The artist’s studio is as chock full of detail as one of his paintings. A small, low table next to the easel is filled with paintbrushes in jam jars. Other surfaces are crammed with knickknacks: the top of one cupboard is crowded with empty glass bottles, another with wooden models. Look around and you see a vintage radio, an arrangement of seashells in a basket. A collection of modern art books sits inside one of the bookcases, pencil sketches hang on the walls. Light enters through skylights in the sloping roof, which ‘Pino’ warns us not to bang our head on.
His granddaughter Matilde scoots in and out: “You’ll stay for lunch, won’t you?”
Boschetti’s paintings show an Italy of days gone by: street scenes, a barber’s shop, a brass band, a bar brawl. They are based on reality with a healthy dose of fantasy; some might even say irony. Not quite caricatures, his characters definitely have something of the absurd about them. They are amazingly detailed.
“Every time I look at this painting I discover something new” says Pino’s son (and PocketCultures co-founder) Marcello, standing in front of a larger-than-life sized painting of a bustling village scene. “Take this corner” he says, pointing to a small section of the painting “it could be a painting on its own”.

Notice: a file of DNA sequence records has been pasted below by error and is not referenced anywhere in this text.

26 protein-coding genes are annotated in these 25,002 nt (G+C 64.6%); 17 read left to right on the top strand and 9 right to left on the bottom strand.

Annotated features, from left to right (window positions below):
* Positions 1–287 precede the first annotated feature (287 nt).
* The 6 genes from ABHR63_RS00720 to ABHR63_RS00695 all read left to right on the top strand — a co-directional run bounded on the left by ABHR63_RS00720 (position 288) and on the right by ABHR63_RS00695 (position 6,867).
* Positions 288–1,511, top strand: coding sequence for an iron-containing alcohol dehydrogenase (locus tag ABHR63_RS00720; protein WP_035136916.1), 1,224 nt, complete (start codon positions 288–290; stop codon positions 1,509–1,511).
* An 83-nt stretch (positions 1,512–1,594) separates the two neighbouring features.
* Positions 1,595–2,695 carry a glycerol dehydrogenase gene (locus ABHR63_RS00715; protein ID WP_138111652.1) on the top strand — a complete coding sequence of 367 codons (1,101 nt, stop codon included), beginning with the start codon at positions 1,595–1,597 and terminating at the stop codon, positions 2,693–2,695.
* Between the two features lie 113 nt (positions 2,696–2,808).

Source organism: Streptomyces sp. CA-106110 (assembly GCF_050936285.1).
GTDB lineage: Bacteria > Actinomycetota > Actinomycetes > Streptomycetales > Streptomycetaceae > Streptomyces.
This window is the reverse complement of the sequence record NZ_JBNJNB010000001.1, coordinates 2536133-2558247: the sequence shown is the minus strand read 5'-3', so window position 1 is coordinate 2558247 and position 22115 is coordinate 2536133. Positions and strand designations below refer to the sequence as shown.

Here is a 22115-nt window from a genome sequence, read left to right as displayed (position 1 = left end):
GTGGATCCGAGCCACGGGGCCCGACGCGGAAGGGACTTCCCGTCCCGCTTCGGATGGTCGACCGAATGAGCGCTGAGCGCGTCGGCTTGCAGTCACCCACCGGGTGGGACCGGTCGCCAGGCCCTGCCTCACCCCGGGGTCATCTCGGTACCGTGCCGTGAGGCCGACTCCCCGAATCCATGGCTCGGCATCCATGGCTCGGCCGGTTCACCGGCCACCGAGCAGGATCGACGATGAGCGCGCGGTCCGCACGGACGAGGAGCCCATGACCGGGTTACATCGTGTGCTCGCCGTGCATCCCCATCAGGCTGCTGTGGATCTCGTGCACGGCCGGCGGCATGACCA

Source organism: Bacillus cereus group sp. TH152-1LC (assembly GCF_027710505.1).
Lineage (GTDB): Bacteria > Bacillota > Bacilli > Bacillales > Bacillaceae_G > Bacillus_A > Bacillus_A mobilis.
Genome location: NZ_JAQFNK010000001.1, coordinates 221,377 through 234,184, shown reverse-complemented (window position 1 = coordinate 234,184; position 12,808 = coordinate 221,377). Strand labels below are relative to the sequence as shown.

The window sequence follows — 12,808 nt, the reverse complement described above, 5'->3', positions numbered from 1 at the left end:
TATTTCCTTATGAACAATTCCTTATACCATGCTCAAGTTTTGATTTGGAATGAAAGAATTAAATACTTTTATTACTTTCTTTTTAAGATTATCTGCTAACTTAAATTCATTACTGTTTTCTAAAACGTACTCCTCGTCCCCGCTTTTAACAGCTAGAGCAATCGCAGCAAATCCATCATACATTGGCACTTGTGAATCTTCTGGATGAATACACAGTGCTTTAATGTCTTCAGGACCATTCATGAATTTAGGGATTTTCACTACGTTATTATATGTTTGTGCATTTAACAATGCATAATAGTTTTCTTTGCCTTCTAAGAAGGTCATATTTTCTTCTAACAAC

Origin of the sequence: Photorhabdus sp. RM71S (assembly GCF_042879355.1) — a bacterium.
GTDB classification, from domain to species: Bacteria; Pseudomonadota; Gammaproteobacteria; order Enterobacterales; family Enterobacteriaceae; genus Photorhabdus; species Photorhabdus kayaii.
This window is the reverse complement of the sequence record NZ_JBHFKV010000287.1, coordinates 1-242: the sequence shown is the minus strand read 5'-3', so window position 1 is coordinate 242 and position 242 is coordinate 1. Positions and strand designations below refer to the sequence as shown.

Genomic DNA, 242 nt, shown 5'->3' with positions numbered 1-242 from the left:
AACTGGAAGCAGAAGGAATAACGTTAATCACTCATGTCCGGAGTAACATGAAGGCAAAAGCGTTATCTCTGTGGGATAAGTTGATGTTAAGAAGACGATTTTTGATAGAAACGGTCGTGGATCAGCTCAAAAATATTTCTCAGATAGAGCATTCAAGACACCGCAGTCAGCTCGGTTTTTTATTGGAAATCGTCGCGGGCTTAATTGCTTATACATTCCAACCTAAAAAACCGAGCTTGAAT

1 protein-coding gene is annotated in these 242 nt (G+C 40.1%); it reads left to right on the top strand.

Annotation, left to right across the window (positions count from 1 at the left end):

Asked to describe his painting style, Boschetti admits to meticulous preparation. Before even starting to paint, each detail, each character has been planned out in a series of pencil sketches. When he starts the painting, it’s already complete in his head.
“I start painting at the top left of the canvas and advance diagonally towards the bottom right. I paint everything straight off – I don’t retouch anything”
He is entirely self-taught:
“At the time I chose my career I was insecure and needed money. So I had to study business instead. For a long time I painted only occasionally, when I felt the need. When my children grew up I started to paint more regularly”
Boschetti’s early paintings don’t show faces. He started to paint faces for the first time around 1980. The paintings are not dated, but sometimes there’s a clue. In one it’s a newspaper, in another the year is hidden in the number plate of a scooter.
Family is important to Pino. He tells us proudly how Matilde is starting to draw, shows us some of her sketches. Then he moves onto an anecdote about a painting hanging on the wall where we happen to be standing. It shows a group of bowls players, one of whom is bent over with both feet pointing inwards. The position looks uncomfortable, if not downright unlikely, and apparently Marcello once told him so.
“Funny that he picked on that figure, because it was modelled on Marcello himself!”
Laughing, Giuseppe disappears into the kitchen to help his wife with the final preparations for lunch.
Giuseppe Boschetti is one of the sellers we work with in our PocketButiks online boutiques project. Find out more about the artist on his own website www.boschetti.net or on the Boschetti prints butik page on PocketButiks (where you can buy limited edition signed prints).
About the authorLucy